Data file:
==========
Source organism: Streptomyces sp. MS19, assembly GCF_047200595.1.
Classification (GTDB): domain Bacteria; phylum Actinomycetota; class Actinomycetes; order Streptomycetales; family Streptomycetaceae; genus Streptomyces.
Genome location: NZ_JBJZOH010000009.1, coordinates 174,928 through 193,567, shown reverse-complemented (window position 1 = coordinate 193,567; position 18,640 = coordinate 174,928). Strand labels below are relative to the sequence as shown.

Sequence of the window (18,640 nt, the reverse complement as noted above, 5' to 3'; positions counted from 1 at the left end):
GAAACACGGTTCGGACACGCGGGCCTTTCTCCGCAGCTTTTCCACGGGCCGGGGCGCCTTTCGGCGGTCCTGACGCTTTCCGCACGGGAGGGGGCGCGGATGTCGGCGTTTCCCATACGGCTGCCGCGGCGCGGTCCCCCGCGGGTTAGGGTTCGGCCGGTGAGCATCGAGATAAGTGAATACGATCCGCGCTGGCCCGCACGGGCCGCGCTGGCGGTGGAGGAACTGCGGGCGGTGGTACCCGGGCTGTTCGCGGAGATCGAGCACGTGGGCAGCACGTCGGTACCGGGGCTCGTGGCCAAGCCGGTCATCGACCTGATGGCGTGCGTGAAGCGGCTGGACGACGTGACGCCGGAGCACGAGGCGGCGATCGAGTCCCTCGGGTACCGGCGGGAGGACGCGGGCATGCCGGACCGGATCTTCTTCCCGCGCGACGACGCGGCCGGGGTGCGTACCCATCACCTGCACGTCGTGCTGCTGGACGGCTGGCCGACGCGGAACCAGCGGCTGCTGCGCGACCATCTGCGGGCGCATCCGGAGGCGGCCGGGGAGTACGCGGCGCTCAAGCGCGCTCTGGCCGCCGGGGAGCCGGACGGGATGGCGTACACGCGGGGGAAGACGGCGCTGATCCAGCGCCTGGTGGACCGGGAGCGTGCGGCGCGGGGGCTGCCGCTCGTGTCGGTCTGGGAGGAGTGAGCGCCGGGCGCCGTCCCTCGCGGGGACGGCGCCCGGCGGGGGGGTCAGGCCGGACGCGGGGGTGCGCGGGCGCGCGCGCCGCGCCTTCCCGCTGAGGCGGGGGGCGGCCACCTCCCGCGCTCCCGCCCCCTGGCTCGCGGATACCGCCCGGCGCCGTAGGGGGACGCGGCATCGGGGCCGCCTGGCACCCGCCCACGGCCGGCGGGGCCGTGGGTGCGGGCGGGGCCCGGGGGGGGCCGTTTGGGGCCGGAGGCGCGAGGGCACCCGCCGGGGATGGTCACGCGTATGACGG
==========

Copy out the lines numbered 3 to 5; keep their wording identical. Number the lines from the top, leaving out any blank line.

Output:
Genome location: NZ_JBJZOH010000009.1, coordinates 174,928 through 193,567, shown reverse-complemented (window position 1 = coordinate 193,567; position 18,640 = coordinate 174,928). Strand labels below are relative to the sequence as shown.

Sequence of the window (18,640 nt, the reverse complement as noted above, 5' to 3'; positions counted from 1 at the left end):
GAAACACGGTTCGGACACGCGGGCCTTTCTCCGCAGCTTTTCCACGGGCCGGGGCGCCTTTCGGCGGTCCTGACGCTTTCCGCACGGGAGGGGGCGCGGATGTCGGCGTTTCCCATACGGCTGCCGCGGCGCGGTCCCCCGCGGGTTAGGGTTCGGCCGGTGAGCATCGAGATAAGTGAATACGATCCGCGCTGGCCCGCACGGGCCGCGCTGGCGGTGGAGGAACTGCGGGCGGTGGTACCCGGGCTGTTCGCGGAGATCGAGCACGTGGGCAGCACGTCGGTACCGGGGCTCGTGGCCAAGCCGGTCATCGACCTGATGGCGTGCGTGAAGCGGCTGGACGACGTGACGCCGGAGCACGAGGCGGCGATCGAGTCCCTCGGGTACCGGCGGGAGGACGCGGGCATGCCGGACCGGATCTTCTTCCCGCGCGACGACGCGGCCGGGGTGCGTACCCATCACCTGCACGTCGTGCTGCTGGACGGCTGGCCGACGCGGAACCAGCGGCTGCTGCGCGACCATCTGCGGGCGCATCCGGAGGCGGCCGGGGAGTACGCGGCGCTCAAGCGCGCTCTGGCCGCCGGGGAGCCGGACGGGATGGCGTACACGCGGGGGAAGACGGCGCTGATCCAGCGCCTGGTGGACCGGGAGCGTGCGGCGCGGGGGCTGCCGCTCGTGTCGGTCTGGGAGGAGTGAGCGCCGGGCGCCGTCCCTCGCGGGGACGGCGCCCGGCGGGGGGGTCAGGCCGGACGCGGGGGTGCGCGGGCGCGCGCGCCGCGCCTTCCCGCTGAGGCGGGGGGCGGCCACCTCCCGCGCTCCCGCCCCCTGGCTCGCGGATACCGCCCGGCGCCGTAGGGGGACGCGGCATCGGGGCCGCCTGGCACCCGCCCACGGCCGGCGGGGCCGTGGGTGCGGGCGGGGCCCGGGGGGGGCCGTTTGGGGCCGGAGGCGCGAGGGCACCCGCCGGGGATGGTCACGCGTATGACGG